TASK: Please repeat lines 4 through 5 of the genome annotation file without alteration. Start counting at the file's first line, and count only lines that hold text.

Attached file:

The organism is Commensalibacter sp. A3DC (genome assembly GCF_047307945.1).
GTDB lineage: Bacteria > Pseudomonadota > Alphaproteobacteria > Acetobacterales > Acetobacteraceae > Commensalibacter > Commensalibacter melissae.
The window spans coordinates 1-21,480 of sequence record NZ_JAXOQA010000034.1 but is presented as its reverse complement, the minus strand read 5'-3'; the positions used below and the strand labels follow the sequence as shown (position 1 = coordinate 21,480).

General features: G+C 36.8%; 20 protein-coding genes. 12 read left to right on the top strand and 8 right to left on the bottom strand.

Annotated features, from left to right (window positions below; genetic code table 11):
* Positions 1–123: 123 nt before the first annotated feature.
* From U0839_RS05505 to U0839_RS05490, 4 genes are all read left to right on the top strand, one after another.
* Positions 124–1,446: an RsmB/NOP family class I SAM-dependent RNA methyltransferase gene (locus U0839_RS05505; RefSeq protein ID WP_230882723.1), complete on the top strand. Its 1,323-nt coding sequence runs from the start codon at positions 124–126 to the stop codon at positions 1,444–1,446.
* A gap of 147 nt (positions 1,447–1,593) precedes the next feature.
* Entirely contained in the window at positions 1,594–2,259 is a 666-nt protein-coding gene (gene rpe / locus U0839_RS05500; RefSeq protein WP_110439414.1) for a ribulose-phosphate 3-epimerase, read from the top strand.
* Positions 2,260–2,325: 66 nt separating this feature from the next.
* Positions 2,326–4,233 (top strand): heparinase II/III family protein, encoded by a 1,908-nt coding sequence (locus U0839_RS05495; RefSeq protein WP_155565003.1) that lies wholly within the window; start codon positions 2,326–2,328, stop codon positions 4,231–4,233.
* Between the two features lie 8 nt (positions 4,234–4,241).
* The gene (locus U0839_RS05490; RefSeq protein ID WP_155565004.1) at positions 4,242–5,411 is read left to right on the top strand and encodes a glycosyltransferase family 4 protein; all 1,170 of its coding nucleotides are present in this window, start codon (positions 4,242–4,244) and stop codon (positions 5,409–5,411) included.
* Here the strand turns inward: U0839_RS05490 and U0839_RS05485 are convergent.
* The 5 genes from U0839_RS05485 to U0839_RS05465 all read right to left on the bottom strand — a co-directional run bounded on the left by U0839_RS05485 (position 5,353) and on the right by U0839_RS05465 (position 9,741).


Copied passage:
General features: G+C 36.8%; 20 protein-coding genes. 12 read left to right on the top strand and 8 right to left on the bottom strand.

Annotated features, from left to right (window positions below; genetic code table 11):